University of Illinois Urbana-Champaign reveals funding schools would relieve property taxes

University of Illinois Urbana-Champaign reveals funding schools would relieve property taxes

The Illinois Economic Policy Institute and the Project for Middle-Class Renewal at the University of Illinois Urbana-Champaign conducted a study, “Assessing Potential Options to Provide Property Tax Relief in Illinois”. The study revealed that increasing the funds for schools would relieve property taxes.

Illinois is currently ranked at the 50th position at a national level in terms of K-12 education revenues while it is ranked at seventh position in terms of highest property taxes. The study stated that the state funds paid only 24% of local education. The gap between the property taxes and education funds is filled up by the municipalities by relying on the property taxes, according to the study.

Frank Manzo IV, the co-author of the study, said, “Property taxes are regressive and reliably consume a larger share of income for working.” The property taxes could be held constant by adding $5 billion in state funds in the next four years. The extra revenue can be generated in three ways including graduated income tax, applying taxes on retirement incomes, and increasing the sales tax on some services.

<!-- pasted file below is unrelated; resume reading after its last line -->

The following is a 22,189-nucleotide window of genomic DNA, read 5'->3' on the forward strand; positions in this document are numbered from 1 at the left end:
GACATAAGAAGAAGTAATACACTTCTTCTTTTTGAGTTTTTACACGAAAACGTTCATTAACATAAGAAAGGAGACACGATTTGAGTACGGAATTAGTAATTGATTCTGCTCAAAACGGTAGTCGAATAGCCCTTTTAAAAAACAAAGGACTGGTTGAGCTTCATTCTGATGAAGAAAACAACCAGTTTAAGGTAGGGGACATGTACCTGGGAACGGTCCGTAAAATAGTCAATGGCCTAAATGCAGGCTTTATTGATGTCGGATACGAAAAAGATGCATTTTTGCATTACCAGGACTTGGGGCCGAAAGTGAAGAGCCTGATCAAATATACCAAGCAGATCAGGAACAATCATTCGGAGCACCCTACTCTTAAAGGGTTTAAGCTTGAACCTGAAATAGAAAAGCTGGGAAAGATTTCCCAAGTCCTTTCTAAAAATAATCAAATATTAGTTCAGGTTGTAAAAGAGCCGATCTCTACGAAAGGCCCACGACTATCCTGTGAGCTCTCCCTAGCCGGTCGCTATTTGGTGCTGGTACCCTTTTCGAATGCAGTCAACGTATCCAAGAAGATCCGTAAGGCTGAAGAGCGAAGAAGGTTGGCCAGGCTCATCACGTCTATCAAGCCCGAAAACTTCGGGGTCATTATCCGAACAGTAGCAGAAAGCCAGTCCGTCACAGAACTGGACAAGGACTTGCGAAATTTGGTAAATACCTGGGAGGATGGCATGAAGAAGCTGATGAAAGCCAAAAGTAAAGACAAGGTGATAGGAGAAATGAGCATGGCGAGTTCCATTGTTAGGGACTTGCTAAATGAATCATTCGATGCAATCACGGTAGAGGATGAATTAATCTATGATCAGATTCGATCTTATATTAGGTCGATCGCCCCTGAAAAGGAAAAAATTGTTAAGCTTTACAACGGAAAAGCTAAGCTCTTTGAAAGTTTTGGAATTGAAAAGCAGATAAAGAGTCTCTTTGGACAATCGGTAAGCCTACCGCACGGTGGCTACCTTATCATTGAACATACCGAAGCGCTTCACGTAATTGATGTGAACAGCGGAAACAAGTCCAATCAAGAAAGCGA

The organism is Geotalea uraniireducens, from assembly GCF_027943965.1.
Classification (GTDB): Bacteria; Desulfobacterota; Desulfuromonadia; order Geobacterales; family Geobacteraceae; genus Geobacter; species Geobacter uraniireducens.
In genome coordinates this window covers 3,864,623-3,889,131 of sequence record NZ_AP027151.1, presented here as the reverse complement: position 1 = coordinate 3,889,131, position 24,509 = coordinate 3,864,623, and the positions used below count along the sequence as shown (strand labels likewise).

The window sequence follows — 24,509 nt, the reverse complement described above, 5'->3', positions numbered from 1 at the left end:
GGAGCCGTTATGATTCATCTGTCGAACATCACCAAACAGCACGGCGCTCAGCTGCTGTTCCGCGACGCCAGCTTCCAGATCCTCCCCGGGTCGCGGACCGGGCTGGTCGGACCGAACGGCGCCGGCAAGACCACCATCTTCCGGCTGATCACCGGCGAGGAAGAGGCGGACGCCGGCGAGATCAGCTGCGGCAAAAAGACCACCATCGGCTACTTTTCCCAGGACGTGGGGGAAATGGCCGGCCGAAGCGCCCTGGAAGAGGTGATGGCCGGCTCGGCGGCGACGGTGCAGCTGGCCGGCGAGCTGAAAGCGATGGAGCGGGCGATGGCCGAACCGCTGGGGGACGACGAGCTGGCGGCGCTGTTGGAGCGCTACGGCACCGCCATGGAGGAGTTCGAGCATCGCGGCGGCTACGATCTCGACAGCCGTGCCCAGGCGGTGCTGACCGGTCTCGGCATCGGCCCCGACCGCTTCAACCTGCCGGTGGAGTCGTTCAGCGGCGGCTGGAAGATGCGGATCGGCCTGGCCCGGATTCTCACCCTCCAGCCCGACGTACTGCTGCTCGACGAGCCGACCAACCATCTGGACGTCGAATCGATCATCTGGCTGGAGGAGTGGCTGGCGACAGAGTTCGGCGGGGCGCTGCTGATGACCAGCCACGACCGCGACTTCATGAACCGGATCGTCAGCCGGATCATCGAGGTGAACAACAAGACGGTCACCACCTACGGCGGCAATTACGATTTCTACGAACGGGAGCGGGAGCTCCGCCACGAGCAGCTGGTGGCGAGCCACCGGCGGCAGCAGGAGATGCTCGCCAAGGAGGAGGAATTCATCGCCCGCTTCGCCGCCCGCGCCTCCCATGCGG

Revenue of at least $1.25 billion and more than 14000 jobs would be created if any of the three proposals are implemented. The property taxes will come down by 10% without raising other revenues. The study stated, “A home represents the largest share of total wealth for working families, so most of their wealth is taxed.”

The study revealed that the rate of increase in home value was not directly proportional to the increase in income. The study stated that a homeowner with an income of $35000 paid 10 percent of his taxable incomes in property taxes while a homeowner with an income of $75000 paid 6 percent of his taxable incomes in property taxes. On the other hand, a millionaire pays less than 1 percent of his taxable incomes in property taxes. The study concluded that the revenue spent on public education could reduce property taxes.

Staff writer for the Chicago Morning Star

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